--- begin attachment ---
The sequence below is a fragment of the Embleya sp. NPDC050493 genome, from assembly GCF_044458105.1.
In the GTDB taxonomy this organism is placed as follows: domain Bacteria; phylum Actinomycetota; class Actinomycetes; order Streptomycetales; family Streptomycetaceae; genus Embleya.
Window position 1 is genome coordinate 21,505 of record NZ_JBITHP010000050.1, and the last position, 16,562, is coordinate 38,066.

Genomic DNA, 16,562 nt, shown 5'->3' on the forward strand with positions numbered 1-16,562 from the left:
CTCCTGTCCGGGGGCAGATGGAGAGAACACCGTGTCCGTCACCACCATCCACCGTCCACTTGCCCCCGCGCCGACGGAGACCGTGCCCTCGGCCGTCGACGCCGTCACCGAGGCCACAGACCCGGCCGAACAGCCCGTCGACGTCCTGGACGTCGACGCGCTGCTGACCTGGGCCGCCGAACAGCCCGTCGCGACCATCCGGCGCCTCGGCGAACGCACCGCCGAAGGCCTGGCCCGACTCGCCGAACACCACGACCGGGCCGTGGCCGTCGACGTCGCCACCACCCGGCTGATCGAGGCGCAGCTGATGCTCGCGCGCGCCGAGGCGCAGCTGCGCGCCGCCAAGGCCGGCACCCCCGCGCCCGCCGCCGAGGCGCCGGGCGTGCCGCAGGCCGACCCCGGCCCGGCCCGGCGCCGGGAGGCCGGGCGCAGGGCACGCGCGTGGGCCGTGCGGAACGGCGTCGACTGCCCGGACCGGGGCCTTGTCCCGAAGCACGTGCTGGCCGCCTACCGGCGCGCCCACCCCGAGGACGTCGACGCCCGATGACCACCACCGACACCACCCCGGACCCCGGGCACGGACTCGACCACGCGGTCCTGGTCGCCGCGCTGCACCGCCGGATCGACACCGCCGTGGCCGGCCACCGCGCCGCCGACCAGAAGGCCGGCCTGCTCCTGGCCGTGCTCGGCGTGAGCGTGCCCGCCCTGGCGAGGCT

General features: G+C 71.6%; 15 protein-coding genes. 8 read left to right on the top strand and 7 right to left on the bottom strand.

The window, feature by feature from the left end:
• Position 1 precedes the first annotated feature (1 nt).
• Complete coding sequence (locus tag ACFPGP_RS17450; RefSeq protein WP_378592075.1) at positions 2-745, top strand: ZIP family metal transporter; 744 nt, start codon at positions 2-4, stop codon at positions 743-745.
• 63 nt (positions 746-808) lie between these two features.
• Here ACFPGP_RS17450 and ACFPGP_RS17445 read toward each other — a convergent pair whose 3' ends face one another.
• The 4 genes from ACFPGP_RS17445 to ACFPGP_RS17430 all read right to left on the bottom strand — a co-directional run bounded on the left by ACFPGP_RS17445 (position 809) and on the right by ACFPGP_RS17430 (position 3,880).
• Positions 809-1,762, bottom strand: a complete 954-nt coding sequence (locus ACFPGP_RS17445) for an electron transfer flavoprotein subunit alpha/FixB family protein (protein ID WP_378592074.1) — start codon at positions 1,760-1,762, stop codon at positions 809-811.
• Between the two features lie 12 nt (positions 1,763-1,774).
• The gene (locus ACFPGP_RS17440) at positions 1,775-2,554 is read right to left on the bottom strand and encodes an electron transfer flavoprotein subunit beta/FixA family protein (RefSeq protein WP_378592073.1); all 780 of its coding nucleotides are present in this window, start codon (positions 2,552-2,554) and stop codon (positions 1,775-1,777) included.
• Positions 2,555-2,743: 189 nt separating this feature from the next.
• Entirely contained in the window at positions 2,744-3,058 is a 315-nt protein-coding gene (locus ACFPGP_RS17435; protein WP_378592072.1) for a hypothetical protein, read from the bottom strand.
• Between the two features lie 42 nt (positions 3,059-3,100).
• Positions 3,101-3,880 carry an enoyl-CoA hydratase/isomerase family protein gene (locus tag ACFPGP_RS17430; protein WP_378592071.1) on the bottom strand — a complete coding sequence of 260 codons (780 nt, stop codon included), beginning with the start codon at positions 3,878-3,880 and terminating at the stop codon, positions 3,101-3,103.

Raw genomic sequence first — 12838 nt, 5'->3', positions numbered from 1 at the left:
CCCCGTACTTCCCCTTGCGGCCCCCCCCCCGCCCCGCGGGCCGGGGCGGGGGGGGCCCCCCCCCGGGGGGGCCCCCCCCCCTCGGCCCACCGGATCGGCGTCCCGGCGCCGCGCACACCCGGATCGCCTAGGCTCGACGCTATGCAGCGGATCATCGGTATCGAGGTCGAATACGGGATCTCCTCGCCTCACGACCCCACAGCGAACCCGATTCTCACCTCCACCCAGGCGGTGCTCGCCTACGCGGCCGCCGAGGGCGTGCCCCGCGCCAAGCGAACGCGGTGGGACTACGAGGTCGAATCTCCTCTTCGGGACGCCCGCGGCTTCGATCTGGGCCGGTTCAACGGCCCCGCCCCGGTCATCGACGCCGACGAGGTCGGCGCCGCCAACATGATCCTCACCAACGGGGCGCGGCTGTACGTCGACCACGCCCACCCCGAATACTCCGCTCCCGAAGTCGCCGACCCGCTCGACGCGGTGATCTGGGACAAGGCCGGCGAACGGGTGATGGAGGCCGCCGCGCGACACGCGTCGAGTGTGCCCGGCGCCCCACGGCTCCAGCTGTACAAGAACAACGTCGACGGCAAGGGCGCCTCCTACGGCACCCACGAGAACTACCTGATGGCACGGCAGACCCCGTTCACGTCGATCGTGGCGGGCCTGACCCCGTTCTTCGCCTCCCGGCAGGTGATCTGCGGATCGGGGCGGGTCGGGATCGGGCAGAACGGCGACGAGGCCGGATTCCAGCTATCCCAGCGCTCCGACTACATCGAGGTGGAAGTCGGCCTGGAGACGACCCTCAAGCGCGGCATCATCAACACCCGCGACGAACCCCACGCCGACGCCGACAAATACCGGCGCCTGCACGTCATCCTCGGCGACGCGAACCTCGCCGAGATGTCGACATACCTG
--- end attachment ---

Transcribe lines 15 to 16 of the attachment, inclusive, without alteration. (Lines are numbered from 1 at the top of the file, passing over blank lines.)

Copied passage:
• The gene (locus ACFPGP_RS17440) at positions 1,775-2,554 is read right to left on the bottom strand and encodes an electron transfer flavoprotein subunit beta/FixA family protein (RefSeq protein WP_378592073.1); all 780 of its coding nucleotides are present in this window, start codon (positions 2,552-2,554) and stop codon (positions 1,775-1,777) included.
• Positions 2,555-2,743: 189 nt separating this feature from the next.